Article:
Want to learn cooking skills beyond the standard boiling water for pasta or ramen in a cup? If food prep seems unappealing and horribly complicated, relax. It’s actually not that difficult and requires only a few skills that are easily learned and mastered. After all, we weren’t born with stoves or pots and pans attached to our bellies so eating shouldn’t be the chore it seems to have become for many.
Decent cooking skills are essential for eating healthy if you’re going to avoid processed food. That means eating fresh foods and knowing how to prepare them. It’s actually pretty easy and with the right outlook, fun as well.
Why spend money to learn skills anyone can develop? Here are 5 great ways to get basic cooking skills for free.
#1 – Learn From Those Around You
This is one of the best ways to learn the lost art of cooking. If you have parents, friends, a boyfriend or girlfriend, or siblings and other relatives who love to cook, get in the kitchen with them. A few people won’t like someone messing about in their kitchen but most will appreciate an honest effort to help or learn. You may be relegated to stirring or chopping but if you’re a newbie, that’s to be expected. You’ve got to learn the basics after all and that’s where you start. Along the way you’ll learn and absorb a great deal.
That said, sometimes friends and family aren’t the best at explaining what they’re doing. If they are also stress bunnies in the kitchen, maybe you’d better find others to learn from because you don’t want to adopt their attitude and ethic about cooking. Food is fun and enjoyable, not a chore or stressful when done properly. Find foodies who enjoy the process and hang out with them. You’ll catch their food enthusiasm and better yet, have fun with the process which will encourage your skill acquisition.
Want to lure people to your house in order to learn how to cook in your own kitchen? Invite them to dinner and prep the meal together. This is a great way to bond with friends or even a boyfriend or girlfriend.
#2 – YouTube
If you find yourself without anyone to help you or just want to learn on your own time, YouTube is the place. I’m a big fan of America’s Test Kitchen for short, instructive videos but there are tons of channels and individual videos on cooking. Start with short ones and move to those that interest you. Search for “how to cut vegetables” and you’ll get slammed with videos. Want to learn how to perfectly boil an egg? That’s there. Every recipe you can think of and want to see demonstrated is probably available to watch. The problem is not finding yourself six hours in and counting on free cooking videos. They are highly addicting.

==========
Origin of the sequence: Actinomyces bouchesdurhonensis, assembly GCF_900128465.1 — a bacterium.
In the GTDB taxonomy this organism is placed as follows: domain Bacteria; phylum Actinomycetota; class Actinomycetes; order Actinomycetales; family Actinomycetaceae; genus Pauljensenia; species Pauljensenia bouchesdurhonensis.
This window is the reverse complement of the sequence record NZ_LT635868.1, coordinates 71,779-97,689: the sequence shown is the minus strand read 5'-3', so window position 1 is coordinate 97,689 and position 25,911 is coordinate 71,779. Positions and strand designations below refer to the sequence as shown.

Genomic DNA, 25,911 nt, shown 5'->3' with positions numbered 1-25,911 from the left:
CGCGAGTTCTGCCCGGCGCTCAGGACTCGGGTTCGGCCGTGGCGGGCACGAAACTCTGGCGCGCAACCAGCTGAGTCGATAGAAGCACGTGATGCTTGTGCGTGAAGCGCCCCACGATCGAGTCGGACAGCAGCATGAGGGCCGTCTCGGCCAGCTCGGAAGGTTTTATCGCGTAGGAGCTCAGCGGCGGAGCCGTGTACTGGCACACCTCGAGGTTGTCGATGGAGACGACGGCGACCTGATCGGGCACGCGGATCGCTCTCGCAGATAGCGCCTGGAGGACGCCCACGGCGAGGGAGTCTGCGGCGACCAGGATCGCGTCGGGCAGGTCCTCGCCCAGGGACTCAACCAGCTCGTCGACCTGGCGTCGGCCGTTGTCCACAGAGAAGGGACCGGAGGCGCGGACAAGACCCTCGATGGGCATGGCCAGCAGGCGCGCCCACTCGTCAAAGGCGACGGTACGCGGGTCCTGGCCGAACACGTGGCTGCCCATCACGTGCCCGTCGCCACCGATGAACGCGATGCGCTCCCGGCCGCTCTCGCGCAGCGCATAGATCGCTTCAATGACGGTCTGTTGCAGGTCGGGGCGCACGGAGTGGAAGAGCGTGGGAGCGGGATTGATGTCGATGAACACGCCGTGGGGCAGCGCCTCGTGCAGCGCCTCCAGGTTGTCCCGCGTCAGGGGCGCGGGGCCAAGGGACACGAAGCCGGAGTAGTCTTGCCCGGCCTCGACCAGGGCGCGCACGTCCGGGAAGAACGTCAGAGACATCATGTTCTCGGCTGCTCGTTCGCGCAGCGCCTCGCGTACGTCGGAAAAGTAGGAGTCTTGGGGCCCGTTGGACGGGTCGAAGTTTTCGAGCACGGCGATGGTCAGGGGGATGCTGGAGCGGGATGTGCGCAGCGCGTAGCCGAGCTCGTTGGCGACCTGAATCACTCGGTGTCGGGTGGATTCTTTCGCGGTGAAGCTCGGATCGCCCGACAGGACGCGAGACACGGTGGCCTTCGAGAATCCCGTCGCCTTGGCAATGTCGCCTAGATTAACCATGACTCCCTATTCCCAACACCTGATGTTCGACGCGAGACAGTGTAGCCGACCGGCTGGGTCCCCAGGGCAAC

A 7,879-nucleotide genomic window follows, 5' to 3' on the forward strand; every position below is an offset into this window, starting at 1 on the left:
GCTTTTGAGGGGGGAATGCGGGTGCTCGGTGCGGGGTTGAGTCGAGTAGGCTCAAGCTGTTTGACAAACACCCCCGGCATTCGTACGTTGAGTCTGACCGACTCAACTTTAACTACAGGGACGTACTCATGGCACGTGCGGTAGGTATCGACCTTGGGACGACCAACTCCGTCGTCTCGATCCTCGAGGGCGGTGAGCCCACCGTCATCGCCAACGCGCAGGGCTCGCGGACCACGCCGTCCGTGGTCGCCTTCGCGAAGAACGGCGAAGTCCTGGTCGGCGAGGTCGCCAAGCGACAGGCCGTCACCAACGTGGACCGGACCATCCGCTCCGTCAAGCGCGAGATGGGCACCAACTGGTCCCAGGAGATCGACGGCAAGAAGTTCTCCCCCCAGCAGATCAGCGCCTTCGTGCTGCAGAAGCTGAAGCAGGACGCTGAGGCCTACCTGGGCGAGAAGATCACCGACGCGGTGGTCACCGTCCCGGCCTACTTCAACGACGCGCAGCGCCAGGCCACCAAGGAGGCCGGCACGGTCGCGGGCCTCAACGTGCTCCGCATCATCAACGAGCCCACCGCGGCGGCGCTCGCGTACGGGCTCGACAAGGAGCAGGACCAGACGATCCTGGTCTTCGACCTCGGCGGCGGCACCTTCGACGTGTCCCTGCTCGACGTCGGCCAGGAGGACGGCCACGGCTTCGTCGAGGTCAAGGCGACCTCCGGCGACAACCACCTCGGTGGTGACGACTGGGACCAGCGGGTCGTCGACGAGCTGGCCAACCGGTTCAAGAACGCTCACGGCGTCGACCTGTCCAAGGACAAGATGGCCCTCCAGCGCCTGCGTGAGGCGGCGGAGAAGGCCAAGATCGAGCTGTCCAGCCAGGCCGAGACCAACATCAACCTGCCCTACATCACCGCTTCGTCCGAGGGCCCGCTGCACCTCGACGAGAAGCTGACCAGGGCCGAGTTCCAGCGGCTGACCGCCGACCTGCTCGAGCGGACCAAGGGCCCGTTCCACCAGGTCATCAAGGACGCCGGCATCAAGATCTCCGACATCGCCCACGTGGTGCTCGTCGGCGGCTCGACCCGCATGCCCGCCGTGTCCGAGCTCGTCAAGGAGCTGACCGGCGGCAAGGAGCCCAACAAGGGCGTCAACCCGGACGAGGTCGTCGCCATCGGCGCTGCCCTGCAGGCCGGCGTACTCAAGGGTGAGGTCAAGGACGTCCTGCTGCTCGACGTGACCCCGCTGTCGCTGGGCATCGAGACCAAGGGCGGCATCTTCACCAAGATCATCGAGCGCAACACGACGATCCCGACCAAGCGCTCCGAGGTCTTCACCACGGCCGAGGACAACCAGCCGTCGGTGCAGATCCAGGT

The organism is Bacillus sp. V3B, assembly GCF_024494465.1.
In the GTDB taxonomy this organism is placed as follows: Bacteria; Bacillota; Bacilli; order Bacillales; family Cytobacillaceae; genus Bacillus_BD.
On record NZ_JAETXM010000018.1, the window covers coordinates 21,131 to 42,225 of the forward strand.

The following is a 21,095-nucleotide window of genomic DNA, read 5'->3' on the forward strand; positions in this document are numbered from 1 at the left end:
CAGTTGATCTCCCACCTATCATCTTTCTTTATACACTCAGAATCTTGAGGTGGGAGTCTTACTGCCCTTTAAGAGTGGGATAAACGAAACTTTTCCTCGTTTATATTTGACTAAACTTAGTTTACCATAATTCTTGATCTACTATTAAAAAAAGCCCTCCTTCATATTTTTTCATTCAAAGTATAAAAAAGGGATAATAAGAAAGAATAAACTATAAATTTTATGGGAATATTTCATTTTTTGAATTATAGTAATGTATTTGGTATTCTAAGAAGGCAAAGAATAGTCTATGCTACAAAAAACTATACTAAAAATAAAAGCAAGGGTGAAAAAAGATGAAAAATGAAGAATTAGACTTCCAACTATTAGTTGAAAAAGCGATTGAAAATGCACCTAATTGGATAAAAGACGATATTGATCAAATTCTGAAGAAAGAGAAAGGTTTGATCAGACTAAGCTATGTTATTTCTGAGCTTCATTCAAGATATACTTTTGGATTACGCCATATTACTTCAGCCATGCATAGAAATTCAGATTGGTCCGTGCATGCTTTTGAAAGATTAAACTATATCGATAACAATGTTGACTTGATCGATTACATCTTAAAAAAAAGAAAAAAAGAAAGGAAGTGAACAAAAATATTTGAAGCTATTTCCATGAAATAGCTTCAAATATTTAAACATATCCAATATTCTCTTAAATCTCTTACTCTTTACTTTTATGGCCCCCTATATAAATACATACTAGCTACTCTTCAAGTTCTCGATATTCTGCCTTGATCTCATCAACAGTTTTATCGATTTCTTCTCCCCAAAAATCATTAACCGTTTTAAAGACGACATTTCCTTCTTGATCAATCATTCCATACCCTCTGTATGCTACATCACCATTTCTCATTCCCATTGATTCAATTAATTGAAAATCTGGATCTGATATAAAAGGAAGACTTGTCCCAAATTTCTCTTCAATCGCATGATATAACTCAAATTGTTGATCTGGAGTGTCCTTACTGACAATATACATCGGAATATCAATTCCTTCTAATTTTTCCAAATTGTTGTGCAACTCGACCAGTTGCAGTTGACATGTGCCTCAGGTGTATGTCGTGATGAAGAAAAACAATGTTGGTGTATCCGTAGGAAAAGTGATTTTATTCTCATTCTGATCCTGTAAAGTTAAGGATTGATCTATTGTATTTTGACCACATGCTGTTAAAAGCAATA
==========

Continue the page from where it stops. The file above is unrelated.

#3 – Cooking Shows
If you have cable, then you probably have dozens of cooking channels you can watch. Netflix and Hulu also offer up plenty of video options. These shows are fun and sometime highly instructive. If the recipes seem overly complicated and difficult, then it’s not an everyday recipe or it’s been embellished. Just because something calls for tarragon or sage doesn’t mean you have to add it. Watch these shows to learn and get inspired by the pros.
#4 – Cookbooks From the Library
There are these places called libraries and they usually have cookbooks you can check out for free. If you can get your hands on an instructive manual, even better. These will teach you such things as how to tell when fruit or vegetables are ripe, different cutting techniques, proper temperatures for cooking meat, etc. – all in one handy compendium. If you find one you like, you can later buy it somewhere else.
Or do what I do and take pictures of recipes with your phone. This would be terrible for an entire book but for a handful of recipes it’s an easy way to copy something you like without writing the recipe out by hand.
Again, I’m a big fan of America’s Test Kitchen cookbooks because they are crash courses in everything you need to know to cook just about anything. If you see these in your library or can get them via interlibrary loan, take them home.
#5 – Websites
So many amazing cooking websites exist on the internet. Places like Allrecipes.com have millions of recipes and tons of videos on how to prepare those meals step by step. So does FoodNetwork.com. These are great places to start. I’ve learned so much from cooking websites that I couldn’t have learned from my friends and family.
Cooking is Fundamental to Good Health
Don’t be intimidated by cooking. Chopping veggies and fruit is easy, while carving up meat takes more skill if you’re an omnivore. Stove top cooking is my favorite since it’s quick and easy and basically consists of throwing ingredients into one pan with some oil but you can get as fancy as you like over time. Definitely don’t think you need to slave away in the kitchen for hours and dirty up a thousand pots and pans.
Whatever your preference, please move away from relying on others to prepare your meals. Boxed kits, fast food, frozen dinners, and heat and serve meals are loaded with excess fat, sugar, salt and additives like preservatives, emulsifiers, conditioners, and other chemical-sounding ingredients that are increasingly linked to health issues. Plus, when food is processed and not fresh, almost all the nutrition – if it had any to begin with – gets all but extinguished.
The best food for our health is fresh, particularly the plant-based foods our bodies need for vitamins and minerals, fiber, water content, and antioxidants. You’re really not going to get these in the volume and quality you need from processed foods. You’ll only get them from prepping and cooking your meals. Use the five easy methods mentioned above to become a self-taught chef that your peers envy.
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